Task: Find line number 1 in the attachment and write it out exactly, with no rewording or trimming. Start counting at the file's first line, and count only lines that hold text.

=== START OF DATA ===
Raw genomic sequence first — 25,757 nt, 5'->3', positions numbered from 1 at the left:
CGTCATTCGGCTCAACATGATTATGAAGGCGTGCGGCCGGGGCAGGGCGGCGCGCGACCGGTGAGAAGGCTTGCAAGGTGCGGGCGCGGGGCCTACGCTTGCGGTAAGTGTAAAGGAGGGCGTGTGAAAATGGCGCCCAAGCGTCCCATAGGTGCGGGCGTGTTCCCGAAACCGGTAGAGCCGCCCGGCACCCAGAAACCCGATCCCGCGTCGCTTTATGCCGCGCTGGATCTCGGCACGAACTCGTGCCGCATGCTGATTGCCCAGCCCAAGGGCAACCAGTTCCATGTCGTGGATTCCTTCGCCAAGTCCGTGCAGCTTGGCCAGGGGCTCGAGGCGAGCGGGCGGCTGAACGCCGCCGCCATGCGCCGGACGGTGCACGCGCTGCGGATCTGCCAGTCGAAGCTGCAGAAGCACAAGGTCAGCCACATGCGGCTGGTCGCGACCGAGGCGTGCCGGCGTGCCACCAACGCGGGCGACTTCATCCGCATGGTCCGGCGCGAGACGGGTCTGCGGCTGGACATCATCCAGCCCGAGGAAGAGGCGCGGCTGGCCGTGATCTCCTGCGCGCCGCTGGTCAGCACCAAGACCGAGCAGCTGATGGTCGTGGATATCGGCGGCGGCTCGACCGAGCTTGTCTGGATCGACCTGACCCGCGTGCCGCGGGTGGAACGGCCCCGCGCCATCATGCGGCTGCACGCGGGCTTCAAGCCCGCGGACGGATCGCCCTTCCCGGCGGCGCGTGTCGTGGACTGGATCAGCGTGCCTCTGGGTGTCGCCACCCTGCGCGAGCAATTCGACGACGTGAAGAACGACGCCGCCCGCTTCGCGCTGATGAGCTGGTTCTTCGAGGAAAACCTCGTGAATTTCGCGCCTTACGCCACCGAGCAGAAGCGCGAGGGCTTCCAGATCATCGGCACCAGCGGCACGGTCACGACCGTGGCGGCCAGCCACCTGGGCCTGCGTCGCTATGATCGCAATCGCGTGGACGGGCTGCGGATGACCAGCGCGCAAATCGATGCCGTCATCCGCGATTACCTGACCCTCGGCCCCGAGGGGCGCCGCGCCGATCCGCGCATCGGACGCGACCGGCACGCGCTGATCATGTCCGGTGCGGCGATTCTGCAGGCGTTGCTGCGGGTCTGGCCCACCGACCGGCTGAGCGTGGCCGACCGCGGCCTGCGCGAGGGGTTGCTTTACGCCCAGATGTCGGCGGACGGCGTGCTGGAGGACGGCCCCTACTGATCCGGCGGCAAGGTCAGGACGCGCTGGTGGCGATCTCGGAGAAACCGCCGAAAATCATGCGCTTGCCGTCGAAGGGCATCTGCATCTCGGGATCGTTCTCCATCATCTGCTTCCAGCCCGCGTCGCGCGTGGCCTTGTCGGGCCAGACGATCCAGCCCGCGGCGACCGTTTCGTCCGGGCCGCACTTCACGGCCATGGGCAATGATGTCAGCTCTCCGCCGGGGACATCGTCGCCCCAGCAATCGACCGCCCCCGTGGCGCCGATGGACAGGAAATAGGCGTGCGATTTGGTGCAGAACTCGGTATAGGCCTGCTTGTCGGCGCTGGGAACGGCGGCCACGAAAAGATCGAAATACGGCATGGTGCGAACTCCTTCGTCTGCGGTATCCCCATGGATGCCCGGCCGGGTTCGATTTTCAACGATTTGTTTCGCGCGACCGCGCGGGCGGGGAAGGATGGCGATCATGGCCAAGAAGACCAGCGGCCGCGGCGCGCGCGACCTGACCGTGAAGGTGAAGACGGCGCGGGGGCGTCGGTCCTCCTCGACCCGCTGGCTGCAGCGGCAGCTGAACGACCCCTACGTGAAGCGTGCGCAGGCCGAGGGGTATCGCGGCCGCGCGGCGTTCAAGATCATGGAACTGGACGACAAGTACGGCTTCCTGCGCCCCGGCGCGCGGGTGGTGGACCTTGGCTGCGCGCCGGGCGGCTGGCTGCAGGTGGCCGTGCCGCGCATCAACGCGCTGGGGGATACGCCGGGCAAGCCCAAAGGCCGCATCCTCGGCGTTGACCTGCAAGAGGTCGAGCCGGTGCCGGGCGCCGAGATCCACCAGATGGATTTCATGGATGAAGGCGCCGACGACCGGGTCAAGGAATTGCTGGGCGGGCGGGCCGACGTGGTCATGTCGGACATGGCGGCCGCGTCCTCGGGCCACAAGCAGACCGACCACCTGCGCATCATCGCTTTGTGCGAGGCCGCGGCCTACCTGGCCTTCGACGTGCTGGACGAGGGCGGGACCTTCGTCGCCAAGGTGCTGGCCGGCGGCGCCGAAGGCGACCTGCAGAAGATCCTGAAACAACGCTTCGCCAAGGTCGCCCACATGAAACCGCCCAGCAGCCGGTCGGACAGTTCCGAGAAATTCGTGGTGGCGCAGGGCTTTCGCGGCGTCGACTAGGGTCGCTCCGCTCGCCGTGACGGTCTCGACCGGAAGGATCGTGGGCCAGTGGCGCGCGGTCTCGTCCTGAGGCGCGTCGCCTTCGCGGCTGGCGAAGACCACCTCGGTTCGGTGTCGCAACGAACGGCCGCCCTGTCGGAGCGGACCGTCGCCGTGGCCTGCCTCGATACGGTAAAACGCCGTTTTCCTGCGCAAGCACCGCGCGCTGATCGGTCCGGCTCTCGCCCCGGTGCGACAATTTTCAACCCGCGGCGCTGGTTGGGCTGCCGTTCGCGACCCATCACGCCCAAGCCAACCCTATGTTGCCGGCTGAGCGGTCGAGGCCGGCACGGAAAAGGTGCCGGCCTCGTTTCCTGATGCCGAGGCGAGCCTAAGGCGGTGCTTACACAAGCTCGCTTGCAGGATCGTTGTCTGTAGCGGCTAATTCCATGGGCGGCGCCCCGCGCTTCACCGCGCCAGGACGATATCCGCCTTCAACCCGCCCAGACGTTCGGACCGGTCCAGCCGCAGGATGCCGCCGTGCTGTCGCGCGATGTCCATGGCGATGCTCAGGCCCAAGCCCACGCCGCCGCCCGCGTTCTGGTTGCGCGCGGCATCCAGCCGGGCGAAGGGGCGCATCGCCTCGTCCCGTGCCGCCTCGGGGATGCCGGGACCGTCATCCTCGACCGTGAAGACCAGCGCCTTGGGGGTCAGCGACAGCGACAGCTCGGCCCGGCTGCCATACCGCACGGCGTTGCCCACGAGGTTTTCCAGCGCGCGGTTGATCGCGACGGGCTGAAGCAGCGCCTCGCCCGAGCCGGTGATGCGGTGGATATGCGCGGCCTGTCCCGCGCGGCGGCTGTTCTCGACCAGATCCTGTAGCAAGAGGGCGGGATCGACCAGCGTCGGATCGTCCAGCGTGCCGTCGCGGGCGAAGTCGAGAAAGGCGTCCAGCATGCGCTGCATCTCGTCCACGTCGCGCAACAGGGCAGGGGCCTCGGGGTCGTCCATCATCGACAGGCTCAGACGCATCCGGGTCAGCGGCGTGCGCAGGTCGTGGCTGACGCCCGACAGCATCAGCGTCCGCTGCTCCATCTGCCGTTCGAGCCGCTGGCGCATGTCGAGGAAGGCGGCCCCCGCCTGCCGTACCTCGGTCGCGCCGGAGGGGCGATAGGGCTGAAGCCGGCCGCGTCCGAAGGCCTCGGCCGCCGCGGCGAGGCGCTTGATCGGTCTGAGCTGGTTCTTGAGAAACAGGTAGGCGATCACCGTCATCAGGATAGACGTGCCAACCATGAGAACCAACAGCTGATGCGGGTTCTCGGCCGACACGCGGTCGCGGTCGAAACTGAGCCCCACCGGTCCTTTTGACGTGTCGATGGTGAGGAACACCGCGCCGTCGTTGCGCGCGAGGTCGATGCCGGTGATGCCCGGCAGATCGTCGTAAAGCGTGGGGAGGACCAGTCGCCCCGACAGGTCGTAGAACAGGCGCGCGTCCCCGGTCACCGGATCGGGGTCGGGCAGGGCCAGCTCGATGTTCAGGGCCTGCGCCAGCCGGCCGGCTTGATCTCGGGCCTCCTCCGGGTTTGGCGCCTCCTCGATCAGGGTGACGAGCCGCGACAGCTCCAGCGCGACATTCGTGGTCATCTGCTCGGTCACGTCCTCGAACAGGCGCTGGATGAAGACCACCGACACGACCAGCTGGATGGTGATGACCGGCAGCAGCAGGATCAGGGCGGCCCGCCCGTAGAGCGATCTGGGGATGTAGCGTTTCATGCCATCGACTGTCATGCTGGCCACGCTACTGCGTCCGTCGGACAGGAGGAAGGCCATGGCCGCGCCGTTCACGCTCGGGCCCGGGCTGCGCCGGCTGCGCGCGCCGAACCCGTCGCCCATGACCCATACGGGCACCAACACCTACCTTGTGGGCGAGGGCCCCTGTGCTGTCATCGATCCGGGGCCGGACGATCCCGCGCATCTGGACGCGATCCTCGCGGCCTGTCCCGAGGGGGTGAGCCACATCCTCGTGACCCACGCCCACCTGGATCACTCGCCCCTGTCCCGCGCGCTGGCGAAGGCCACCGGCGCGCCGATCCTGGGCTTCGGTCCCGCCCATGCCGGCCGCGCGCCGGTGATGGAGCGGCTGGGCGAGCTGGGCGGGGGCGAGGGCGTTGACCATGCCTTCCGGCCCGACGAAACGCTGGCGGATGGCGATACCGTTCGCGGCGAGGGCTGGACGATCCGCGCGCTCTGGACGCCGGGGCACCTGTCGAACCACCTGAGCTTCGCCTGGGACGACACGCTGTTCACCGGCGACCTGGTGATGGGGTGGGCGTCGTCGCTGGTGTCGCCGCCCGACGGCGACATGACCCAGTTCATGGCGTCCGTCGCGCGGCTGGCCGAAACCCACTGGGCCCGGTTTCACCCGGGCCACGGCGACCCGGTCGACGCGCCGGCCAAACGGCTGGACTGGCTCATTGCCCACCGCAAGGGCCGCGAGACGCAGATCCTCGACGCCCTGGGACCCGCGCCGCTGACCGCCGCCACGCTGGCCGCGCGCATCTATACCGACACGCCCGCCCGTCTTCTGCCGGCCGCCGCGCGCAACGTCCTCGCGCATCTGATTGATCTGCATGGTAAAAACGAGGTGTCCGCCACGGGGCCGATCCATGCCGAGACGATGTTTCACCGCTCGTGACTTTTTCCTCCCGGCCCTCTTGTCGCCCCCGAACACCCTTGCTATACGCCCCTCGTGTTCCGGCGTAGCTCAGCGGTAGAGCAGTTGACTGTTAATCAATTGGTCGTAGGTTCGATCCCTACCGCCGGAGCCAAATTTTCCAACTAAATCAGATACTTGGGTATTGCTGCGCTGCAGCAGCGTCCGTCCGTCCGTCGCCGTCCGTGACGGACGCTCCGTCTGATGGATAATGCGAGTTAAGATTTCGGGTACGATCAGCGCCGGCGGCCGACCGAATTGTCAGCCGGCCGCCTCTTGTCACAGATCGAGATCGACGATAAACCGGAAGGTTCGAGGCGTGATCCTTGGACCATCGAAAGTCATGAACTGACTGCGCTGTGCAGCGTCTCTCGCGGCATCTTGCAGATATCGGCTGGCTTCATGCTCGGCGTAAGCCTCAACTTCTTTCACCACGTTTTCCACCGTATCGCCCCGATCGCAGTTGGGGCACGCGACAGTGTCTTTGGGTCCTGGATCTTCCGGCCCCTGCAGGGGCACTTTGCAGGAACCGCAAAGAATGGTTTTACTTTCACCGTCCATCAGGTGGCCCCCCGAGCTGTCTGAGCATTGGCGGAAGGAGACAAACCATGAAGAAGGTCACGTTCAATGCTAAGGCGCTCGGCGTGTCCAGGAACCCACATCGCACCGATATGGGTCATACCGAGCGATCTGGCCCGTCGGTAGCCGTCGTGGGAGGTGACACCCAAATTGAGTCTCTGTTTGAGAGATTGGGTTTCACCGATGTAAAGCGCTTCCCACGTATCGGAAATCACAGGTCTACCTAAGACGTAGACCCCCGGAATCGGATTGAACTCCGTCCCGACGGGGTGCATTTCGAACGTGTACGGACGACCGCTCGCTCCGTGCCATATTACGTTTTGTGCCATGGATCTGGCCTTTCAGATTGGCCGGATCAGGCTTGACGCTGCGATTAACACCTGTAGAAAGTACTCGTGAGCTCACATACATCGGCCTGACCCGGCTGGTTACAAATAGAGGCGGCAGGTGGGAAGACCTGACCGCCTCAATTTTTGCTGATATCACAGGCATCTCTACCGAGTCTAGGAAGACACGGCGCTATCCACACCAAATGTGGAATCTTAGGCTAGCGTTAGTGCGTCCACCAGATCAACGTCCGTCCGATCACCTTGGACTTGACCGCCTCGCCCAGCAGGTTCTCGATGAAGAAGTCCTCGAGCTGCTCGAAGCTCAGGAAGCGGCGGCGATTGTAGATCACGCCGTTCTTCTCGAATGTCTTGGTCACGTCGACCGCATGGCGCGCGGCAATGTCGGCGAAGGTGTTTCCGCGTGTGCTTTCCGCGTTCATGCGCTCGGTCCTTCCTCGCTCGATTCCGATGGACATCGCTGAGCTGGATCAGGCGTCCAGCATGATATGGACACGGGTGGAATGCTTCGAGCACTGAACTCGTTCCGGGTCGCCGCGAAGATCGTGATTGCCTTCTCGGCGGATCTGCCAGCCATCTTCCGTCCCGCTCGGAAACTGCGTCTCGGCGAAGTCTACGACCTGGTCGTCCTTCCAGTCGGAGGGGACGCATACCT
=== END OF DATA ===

Raw genomic sequence first — 25,757 nt, 5'->3', positions numbered from 1 at the left: